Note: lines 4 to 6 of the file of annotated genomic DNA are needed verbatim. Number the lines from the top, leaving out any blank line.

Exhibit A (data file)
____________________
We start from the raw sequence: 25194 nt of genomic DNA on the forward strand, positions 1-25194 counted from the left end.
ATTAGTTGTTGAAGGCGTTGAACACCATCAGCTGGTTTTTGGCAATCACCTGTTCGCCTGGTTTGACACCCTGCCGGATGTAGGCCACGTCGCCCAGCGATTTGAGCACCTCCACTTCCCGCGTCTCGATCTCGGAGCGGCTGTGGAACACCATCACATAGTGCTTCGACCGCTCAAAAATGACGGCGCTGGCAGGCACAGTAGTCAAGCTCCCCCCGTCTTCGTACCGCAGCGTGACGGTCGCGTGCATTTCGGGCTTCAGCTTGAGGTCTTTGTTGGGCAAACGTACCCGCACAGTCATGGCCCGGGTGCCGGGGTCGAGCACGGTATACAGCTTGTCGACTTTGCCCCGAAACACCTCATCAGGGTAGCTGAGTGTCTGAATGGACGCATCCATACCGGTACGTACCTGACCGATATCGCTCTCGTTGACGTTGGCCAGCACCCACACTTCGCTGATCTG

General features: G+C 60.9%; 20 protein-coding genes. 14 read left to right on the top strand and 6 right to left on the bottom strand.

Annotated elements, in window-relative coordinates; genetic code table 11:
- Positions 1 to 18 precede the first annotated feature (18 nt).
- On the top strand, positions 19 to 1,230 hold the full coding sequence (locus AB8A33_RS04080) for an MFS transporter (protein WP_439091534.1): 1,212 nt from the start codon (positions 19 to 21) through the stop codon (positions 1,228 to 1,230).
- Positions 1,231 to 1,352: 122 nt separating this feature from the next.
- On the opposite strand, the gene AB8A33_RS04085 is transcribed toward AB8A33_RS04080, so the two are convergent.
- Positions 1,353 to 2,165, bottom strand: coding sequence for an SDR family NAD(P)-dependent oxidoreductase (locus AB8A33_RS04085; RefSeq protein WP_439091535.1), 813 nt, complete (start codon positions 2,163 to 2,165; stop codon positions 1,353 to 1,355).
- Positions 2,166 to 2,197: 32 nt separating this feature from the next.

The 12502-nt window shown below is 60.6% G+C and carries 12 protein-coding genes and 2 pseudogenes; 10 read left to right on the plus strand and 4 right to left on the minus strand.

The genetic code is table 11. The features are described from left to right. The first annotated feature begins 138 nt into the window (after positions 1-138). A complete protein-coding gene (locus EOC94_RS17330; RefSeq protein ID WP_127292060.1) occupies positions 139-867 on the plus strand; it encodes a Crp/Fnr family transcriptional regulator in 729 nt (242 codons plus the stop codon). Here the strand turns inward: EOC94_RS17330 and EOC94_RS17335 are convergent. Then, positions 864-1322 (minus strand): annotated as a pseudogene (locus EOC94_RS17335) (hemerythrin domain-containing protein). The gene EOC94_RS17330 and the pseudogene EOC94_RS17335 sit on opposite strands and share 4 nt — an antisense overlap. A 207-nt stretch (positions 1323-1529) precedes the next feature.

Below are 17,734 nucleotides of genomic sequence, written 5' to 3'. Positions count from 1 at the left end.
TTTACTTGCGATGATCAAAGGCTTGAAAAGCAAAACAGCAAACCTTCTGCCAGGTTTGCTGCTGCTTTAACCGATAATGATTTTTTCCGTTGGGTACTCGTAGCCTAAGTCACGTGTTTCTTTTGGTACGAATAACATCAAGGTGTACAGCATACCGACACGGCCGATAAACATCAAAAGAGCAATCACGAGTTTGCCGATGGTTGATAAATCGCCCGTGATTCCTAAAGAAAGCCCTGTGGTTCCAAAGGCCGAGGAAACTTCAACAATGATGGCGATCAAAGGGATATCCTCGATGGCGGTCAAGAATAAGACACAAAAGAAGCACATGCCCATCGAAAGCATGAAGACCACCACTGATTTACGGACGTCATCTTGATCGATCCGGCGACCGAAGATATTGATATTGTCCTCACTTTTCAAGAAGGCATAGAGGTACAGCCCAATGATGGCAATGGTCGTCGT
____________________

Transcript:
Annotated elements, in window-relative coordinates; genetic code table 11:
- Positions 1 to 18 precede the first annotated feature (18 nt).
- On the top strand, positions 19 to 1,230 hold the full coding sequence (locus AB8A33_RS04080) for an MFS transporter (protein WP_439091534.1): 1,212 nt from the start codon (positions 19 to 21) through the stop codon (positions 1,228 to 1,230).